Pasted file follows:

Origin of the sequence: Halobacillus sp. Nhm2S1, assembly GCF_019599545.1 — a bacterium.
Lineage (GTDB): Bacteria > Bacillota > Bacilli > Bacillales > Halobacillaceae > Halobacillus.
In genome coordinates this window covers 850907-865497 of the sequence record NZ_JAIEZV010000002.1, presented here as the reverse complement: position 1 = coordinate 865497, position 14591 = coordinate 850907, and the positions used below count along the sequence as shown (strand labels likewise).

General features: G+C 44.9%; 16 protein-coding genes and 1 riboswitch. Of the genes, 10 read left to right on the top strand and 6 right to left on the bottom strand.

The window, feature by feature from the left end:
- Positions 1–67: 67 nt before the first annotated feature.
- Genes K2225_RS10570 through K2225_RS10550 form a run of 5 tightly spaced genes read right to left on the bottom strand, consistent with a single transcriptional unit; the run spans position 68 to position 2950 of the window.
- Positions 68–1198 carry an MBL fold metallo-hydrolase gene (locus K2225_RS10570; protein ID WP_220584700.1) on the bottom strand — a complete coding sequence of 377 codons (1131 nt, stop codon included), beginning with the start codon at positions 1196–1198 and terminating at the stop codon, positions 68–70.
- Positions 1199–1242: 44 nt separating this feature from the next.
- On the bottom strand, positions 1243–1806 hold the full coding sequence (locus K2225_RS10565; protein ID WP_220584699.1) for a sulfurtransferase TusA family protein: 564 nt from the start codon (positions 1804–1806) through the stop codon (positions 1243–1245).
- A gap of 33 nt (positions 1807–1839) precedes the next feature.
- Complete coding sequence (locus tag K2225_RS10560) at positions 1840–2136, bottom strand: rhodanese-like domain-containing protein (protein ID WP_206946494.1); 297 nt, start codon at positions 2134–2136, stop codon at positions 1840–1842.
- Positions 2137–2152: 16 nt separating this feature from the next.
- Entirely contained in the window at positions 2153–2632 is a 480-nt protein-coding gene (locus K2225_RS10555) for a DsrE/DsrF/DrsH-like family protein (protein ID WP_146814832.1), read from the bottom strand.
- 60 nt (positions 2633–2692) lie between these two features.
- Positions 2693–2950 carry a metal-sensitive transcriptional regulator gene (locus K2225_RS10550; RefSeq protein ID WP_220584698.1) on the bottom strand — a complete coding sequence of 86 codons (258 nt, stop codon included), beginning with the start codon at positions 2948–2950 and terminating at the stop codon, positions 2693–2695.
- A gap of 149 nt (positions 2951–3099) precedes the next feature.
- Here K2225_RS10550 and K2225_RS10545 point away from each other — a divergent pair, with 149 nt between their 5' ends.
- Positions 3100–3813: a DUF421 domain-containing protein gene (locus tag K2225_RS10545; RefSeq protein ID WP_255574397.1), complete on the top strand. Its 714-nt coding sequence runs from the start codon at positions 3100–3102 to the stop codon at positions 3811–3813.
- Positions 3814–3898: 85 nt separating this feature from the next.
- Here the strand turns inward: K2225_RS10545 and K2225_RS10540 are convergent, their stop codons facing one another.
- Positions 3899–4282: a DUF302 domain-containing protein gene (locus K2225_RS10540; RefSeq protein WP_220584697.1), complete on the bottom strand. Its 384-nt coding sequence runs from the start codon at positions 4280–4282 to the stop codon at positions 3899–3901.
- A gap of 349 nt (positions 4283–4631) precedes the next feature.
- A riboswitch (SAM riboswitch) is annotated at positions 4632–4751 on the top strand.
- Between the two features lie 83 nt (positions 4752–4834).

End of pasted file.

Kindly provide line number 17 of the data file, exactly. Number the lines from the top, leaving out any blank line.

- A gap of 149 nt (positions 2951–3099) precedes the next feature.